Viking hoard found in field sheds light on England’s origins
LONDON (AP) — A trove of Viking jewelry and Saxon coins unearthed by an amateur treasure-hunter in a farmer’s field may help rescue an English king from obscurity.
The Watlington Hoard, a collection of silver bands, ingots and 186 coins unveiled at the British Museum Thursday, dates from a tumultuous period. The coins were minted during the reign of Alfred the Great, ruler of the Anglo-Saxon kingdom of Wessex, who battled a “great heathen army” of Viking invaders during the 9th century.
By coincidence, discovery of the hoard coincides with the broadcast of “The Last Kingdom,” a big-budget BBC drama series that has boosted popular interest in the conflict between Alfred and the Vikings.
Alfred is renowned as the ruler whose victories helped create a unified England, but some of the coins in the hoard also bear the name of the far more obscure King Ceolwulf II of Mercia, a neighboring kingdom to Wessex.
“Poor Ceolwulf gets a very bad press in Anglo Saxon history,” said museum coins curator Gareth Williams. What little is known of him was written at Alfred’s court and paints Ceolwulf as “a puppet of the Vikings.”
Williams said the hoard contains coins that carry images of two Roman emperors side by side — evidence that the kings were allies against the Scandinavians, but that Ceolwulf was “airbrushed out of history” by the increasingly powerful Alfred.
“Here is a more complex political picture in the 870s which is deliberately misrepresented in the 890s,” Williams said.
“Perhaps we should be thinking more of Stalin and Trotsky, with Ceolwulf being airbrushed out of history because he’s no longer convenient.”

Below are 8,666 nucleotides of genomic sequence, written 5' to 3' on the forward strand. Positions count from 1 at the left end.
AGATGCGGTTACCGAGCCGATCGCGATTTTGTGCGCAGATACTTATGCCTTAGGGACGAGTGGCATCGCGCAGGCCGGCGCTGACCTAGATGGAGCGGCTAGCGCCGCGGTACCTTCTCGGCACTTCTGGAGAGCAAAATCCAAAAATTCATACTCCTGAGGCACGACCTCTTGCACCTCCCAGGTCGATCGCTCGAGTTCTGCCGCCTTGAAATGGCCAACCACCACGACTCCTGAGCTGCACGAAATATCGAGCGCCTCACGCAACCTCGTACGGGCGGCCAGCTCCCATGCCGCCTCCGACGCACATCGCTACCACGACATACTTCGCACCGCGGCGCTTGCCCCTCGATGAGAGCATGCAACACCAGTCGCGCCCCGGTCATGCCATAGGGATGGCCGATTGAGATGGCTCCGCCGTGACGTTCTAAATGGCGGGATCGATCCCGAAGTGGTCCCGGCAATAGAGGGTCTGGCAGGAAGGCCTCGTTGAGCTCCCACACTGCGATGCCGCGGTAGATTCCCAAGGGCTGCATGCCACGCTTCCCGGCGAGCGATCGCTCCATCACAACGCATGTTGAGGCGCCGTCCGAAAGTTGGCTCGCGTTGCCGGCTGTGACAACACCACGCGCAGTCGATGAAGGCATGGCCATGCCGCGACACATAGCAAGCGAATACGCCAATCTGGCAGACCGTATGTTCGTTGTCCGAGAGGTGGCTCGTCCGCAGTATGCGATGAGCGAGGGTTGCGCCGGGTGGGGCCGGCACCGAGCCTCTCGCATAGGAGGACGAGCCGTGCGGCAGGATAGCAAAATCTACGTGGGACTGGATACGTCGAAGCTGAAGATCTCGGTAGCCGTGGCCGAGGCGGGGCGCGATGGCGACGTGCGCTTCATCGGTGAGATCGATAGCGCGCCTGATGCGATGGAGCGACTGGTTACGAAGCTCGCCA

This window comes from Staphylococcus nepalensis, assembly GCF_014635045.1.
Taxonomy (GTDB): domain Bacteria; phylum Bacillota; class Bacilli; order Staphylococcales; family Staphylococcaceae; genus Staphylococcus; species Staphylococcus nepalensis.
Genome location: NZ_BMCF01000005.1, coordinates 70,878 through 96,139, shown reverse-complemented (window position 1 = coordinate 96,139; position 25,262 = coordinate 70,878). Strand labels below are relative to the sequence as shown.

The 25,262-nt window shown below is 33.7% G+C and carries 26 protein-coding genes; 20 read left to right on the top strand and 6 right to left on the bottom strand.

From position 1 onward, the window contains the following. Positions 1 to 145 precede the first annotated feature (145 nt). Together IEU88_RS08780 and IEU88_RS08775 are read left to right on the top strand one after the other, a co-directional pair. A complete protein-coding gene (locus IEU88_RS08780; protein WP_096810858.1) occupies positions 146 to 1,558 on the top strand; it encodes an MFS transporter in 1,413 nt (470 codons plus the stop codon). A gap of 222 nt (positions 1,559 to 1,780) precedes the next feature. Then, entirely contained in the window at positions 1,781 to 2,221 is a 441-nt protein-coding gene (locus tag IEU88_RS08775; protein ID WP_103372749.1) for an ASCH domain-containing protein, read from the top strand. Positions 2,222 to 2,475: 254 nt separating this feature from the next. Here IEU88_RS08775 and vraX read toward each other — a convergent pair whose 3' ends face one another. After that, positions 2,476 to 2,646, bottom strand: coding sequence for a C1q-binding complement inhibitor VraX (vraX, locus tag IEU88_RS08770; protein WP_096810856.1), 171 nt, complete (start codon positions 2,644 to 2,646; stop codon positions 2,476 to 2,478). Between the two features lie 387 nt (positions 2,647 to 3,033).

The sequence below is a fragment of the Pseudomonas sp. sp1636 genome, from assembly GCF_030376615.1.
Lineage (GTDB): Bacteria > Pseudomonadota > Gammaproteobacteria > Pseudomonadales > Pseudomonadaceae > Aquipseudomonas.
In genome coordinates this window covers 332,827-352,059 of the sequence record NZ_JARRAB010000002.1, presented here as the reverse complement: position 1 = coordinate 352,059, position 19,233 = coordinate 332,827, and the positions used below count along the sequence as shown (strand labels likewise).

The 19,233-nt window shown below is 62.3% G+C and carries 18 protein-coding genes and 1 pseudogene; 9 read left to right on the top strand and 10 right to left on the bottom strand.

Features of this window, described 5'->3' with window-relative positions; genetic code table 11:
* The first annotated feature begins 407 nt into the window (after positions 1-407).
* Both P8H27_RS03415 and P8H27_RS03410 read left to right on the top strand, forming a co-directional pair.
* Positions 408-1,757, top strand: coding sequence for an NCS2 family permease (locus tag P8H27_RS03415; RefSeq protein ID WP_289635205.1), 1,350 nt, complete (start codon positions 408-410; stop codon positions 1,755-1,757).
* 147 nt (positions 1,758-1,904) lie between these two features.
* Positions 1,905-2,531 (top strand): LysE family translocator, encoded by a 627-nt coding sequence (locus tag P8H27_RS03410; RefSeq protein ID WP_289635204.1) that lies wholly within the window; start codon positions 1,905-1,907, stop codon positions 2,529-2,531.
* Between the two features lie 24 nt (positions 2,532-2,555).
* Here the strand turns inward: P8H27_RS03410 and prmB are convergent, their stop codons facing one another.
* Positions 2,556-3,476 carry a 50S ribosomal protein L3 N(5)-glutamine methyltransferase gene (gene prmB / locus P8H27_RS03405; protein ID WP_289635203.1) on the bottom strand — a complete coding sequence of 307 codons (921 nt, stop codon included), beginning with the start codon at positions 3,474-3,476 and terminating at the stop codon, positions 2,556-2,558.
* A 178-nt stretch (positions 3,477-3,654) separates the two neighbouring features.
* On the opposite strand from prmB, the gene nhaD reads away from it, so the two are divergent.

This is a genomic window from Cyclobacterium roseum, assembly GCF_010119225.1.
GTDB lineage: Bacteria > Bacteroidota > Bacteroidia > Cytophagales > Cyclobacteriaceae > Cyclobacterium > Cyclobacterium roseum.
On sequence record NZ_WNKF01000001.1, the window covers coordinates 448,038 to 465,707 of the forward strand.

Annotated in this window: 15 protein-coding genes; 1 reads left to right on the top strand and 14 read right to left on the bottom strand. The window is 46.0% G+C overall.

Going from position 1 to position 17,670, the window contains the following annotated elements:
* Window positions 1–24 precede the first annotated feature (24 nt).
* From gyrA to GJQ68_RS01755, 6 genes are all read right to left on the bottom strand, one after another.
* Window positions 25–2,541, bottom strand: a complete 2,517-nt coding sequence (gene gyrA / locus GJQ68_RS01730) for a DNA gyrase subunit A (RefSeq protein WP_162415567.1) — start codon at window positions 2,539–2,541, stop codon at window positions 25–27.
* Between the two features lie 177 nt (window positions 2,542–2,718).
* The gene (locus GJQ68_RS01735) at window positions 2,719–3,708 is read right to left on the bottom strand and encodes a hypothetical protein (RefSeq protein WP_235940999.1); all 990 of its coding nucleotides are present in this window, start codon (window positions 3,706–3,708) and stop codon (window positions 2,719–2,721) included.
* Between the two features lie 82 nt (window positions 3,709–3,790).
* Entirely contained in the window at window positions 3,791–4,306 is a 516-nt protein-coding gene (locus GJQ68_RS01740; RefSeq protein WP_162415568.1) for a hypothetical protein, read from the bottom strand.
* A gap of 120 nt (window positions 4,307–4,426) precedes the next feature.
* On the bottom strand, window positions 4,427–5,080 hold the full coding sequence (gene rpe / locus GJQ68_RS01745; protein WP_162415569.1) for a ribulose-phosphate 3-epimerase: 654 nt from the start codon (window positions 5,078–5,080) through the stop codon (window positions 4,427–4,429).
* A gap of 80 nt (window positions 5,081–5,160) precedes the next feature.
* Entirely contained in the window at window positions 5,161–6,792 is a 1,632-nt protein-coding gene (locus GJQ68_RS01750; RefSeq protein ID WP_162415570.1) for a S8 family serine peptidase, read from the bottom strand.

The find was announced by the museum as it reported on the Portable Antiquities Scheme, a government-funded project that encourages members of the public to report finds of archaeological interest.
The trove was discovered in October near Watlington, 40 miles (65 kilometers) west of London, by 60-year-old James Mather, an amateur treasure-seeker who called the find “every detectorist’s dream.” If a coroner declares it treasure — an official legal designation for old and precious items — the hoard will belong to the government, and Mather and the landowner will split a reward equal to its market value. The items will likely go to a museum.
With the help of local archaeology officials, the trove was dug up complete with the clay soil around it, bundled in cling wrap and taken to the British Museum.
It arrived looking like a “greasy clay haggis,” said British Museum conservator Pippa Pearce, who led efforts to explore the trove and restore the items to gleaming silver glory.
“I’ve worked at the British Museum for 42 years and sometimes it’s a shame to take the pay,” Pearce said. “This was a joy of a hoard to work on.”
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